Tips for when your travelling with a credit card

Obviously, you may not feel like worrying about money during your holiday. However, a few simple precautions can ensure a smooth trip and prevent unwanted surprises when you arrive back home.

  • Before you go on holiday, it’s best to inform your credit card provider about your trip to avoid complications. Let your bank know about the countries you will be visiting. You can phone a representative, log into your online account or visit the nearest branch office.
  • You should always have some form of backup funds or alternatives to your credit card. These will come in handy if you are having trouble with your credit card. While traveling abroad, it is handy to carry more than one card. If one does not work, it is also beneficial to have another as a backup.
  • In the case your card gets stolen or misplaced, you should immediately call your bank and inform them. This way, they can cancel the card and prevent unwanted theft.
  • Overspending can become an issue when you're traveling abroad. If you are overly relaxed with your spending, you can accidentally overcome your budget, causing your credit card bill to skyrocket. Be sure to keep a close eye on your spending through income statements or other services your credit card provider may provide.
  • Lastly, some banks and credit card providers cap your daily transaction on specific cards. To avoid the chance of embarrassment, you should check your credit cards daily limit. If you think your credit card daily limit is too low, you can have it increased by contacting your bank through their website, phone, or email.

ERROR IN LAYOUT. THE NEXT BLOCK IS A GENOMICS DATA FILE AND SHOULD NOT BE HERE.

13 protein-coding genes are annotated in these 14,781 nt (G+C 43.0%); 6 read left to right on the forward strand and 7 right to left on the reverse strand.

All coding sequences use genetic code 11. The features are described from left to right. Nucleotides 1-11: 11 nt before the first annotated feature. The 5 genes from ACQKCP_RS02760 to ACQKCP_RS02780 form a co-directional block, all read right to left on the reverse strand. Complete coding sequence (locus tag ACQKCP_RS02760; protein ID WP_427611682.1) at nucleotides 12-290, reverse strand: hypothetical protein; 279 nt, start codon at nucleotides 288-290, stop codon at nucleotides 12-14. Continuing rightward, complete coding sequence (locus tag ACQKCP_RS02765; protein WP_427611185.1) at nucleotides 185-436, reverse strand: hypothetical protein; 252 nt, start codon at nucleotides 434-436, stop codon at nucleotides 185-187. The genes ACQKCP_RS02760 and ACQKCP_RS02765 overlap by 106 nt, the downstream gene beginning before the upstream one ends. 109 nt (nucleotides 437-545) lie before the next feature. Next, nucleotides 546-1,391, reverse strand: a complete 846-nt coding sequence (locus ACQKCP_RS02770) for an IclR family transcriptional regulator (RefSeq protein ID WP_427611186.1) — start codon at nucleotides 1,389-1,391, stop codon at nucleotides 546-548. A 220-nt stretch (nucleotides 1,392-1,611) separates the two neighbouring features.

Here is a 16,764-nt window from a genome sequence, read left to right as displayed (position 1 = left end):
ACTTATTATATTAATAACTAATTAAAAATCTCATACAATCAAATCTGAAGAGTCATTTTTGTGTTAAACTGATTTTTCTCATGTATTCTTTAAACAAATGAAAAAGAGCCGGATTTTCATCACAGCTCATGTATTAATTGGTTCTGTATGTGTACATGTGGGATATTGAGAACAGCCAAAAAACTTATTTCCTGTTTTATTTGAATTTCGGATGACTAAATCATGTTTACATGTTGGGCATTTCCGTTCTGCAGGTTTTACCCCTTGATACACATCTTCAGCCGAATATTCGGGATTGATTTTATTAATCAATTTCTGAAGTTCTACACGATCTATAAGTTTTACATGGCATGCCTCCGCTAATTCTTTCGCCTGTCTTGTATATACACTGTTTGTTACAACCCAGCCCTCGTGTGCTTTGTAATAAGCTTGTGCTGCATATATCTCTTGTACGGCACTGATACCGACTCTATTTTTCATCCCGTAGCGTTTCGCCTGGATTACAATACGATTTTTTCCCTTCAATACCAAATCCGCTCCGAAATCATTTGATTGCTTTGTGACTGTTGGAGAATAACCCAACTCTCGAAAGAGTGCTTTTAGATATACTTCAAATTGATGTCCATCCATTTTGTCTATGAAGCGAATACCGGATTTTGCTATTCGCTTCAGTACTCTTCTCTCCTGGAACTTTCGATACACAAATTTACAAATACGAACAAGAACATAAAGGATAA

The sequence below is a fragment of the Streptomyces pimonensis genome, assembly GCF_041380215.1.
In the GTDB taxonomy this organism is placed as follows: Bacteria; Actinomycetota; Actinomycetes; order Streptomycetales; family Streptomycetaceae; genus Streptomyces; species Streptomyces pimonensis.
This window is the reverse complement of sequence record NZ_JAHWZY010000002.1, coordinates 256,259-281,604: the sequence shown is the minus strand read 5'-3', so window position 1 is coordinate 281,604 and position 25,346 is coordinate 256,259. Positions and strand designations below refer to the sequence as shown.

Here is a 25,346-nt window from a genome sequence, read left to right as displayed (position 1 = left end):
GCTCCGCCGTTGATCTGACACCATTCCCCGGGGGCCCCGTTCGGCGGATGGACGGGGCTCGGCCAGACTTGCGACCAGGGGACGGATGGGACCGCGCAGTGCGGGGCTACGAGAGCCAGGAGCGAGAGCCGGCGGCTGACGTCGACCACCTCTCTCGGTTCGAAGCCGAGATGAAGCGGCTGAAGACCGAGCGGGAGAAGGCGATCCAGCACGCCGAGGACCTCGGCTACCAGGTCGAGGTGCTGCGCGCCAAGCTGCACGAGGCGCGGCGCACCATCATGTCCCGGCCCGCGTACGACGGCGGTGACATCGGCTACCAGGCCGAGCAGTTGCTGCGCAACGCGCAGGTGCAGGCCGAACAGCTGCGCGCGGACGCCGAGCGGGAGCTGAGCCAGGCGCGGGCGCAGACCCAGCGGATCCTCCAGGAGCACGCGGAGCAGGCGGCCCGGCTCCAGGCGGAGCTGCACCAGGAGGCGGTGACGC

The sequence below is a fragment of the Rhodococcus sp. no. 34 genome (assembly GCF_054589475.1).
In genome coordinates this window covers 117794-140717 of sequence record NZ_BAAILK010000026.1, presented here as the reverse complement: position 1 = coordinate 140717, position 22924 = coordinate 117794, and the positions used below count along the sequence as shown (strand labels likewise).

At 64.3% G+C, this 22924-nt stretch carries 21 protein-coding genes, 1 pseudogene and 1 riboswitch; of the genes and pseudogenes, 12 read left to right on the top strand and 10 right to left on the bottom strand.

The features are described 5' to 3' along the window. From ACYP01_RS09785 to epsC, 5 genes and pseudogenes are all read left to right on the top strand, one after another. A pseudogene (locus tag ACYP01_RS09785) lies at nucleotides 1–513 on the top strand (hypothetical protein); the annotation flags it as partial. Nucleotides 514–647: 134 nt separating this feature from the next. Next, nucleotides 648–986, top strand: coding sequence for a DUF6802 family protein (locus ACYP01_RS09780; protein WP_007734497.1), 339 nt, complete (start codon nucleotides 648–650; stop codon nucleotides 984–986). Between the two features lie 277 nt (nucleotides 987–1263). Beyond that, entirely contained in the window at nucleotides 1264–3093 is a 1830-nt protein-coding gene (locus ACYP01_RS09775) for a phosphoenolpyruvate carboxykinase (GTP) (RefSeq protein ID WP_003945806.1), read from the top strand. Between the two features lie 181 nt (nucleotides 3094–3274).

In conclusion, a credit card may be a handy solution when traveling abroad. Just be sure to explore all your options and educate yourself about international fees and more.

This publication is provided for general information purposes only and is not intended to cover every aspect of the topics with which it deals. It is not intended to amount to advice on which you should rely. You must obtain professional or specialist advice before taking, or refraining from, any action on the basis of the content in this publication. The information in this publication does not constitute legal, tax or other professional advice from TransferWise Limited or its affiliates. Prior results do not guarantee a similar outcome. We make no representations, warranties or guarantees, whether express or implied, that the content in the publication is accurate, complete or up to date.